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JONI versus THE BARD, the Shakespeare Smackdown


by Marla Lewin

JONI versus THE BARD, the Shakespeare Smackdown

Tonight Joan Darling presented her solo show, JONI VS THE BARD, the Shakespeare Smackdown as a benefit for Theatre 40 in Beverly Hills. We all know Shakespeare but who is Joan Darling? It is safe to say that without Joan Darling it might have been impossible for Katherine Bigelow and many other women to have had their careers. Joan is a true pioneer and has done much to shape both male and female directors over the years.

Theatre 40’s David Hunt said the Theatre will be entering it’s 44th year of operation this year. Recently, they had another benefit , URANIUM AND PEACHES, a reading of a Peter Cook play, starring Ed Asner and Joe Estevez, which we also truly enjoyed.

Joan said recently the theatre in Strafford, Connecticut closed and mushrooms were now growing on the walls.  She reminded us all to become members of our local theatres, because civilization needs culture  to feed our souls.

We know that even in Shakespeare‘s time there was the threat of the original GLOBE THEATRE closing, and still his words thrill us today. The genres he created remain popular and can be recognized even in most modern tv sitcoms.  The sounds of his language still resonates as Joanie demonstrated from her years of experience as one of the all time great actresses of the Ashland, Oregon Shakespeare Rep. The audience was taught how to read in iambic Pentameter, and then we were  treated to a Shakespearean recital where we participated in learning what Shakespeare’s phrasing might have really meant. The balcony scene from Romeo and Juliet was read, and we were reminded that West Side Story and many other modern romances tell a similar tale of love and loss.  But none other resonates in the same way. After performing a speech from Julius Cesear, we were reminded too by Brutas that there are still many “good” men in politics. How that turn of phrase also resonates today illustrating how little has truly changed in the affairs of men and women, as we move through time.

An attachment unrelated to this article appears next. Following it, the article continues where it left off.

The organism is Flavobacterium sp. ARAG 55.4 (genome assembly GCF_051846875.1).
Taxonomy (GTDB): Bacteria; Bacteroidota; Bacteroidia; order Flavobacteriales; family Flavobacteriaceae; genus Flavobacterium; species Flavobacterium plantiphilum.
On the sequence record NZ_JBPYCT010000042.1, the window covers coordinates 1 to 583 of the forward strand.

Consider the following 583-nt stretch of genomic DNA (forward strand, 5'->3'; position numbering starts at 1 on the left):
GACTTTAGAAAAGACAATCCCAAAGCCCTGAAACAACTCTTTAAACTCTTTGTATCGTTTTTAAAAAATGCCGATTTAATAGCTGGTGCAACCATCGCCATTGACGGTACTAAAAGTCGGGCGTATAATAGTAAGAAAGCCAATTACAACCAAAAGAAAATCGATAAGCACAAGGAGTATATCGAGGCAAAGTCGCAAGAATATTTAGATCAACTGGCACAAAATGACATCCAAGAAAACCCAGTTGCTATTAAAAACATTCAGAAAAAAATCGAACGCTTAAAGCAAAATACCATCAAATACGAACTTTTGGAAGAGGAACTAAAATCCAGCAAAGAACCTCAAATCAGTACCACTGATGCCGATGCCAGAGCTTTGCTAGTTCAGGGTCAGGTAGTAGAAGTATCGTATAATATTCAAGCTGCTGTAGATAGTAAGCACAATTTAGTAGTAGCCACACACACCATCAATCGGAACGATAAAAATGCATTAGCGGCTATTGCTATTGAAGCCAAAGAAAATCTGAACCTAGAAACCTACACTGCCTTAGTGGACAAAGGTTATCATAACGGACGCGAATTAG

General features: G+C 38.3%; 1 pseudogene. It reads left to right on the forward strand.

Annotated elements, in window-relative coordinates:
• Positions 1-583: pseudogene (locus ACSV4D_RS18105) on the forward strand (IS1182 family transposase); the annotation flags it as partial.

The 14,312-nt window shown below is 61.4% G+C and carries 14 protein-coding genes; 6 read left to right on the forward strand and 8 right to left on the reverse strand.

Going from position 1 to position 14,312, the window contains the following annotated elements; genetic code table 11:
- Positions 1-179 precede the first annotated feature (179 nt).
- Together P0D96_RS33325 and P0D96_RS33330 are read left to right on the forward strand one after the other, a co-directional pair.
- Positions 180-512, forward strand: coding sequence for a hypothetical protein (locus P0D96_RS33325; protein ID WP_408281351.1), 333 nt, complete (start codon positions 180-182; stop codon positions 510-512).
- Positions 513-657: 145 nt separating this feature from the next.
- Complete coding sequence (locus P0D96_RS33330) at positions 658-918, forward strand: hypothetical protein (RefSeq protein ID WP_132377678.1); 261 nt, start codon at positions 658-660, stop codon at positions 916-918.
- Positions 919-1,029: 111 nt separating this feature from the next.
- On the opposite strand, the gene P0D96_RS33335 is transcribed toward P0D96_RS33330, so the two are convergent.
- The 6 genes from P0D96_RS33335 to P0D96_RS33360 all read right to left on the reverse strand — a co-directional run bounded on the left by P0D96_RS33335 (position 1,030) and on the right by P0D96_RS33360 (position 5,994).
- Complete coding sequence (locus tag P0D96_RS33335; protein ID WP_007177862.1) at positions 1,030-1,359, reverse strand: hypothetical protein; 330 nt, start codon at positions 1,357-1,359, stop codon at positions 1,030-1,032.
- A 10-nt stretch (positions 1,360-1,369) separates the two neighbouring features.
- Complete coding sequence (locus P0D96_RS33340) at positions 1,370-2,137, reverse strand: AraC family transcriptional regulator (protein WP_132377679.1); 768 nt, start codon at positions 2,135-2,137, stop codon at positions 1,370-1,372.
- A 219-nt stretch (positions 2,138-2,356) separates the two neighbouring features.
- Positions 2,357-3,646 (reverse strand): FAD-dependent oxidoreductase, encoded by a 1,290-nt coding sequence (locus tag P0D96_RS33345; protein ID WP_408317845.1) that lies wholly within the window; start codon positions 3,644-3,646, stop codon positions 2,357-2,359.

Joan Darling was a student of the infamous Bill Ball,  founder of the American Conservatory Theatre and a protégé of  B. Iden Payne, the renown Shakespearean Director/Performer.  She even remembered to thank Alan Newsome, her English professor at Brookline High School who taught her to love Shakespeare.

Joan also thanked Norman Lear who was in the audience for giving her the opportunity to direct Mary Hartman, Mary Hartman on TV.  Darling is considered the first woman director on tv because of this assignment.  Her “Chuckles the Clown” episode is considered a classic of the Mary Tyler Moore show. “Chuckles the Clown”was hailed by the New York Times as the funniest half hour ever on television. TV Guide called it the number one television episode of all time. Joan was the first woman nominated for an Emmy for directing. She has been nominated four times and won once.

But Joan wasn’t only a master of the television sit-com.  She was the first woman to direct Magnum P.I. and her many other television credits include Rich Man, Poor Man, Doc, Rhoda, Doogie Howser, M.D., and Civil Wars. For the last seventeen years Joan has served as a creative adviser at the Director’s Lab at the Sundance Institute and created the “Directing the Actor” workshop.

After the show we talked about the relevance of the politics in the poet’s words,  Joan said she once did Julius Ceaser around the time of the Nixon impeachment.

I asked her if she knew my teacher and friend Dr. Marion Taylor who wrote many books on Shakespeare, including some textbooks.  Joan did know of her work.  Her goal is to do an extended run of the show in Los Angeles, and then to travel to colleges and schools to share her enthusiasm with young students who will keep the love for Shakespeare alive for future generations.

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About MarlaLewinGFV

Lewin Marla
(Global Film Village)

Marla is a producer, playwright, screenwriter, publicist and now a journalist. She attends 12 to 20 film festivals per year. She has spoken on filmmaking at many festivals including Cannes and SXSW.


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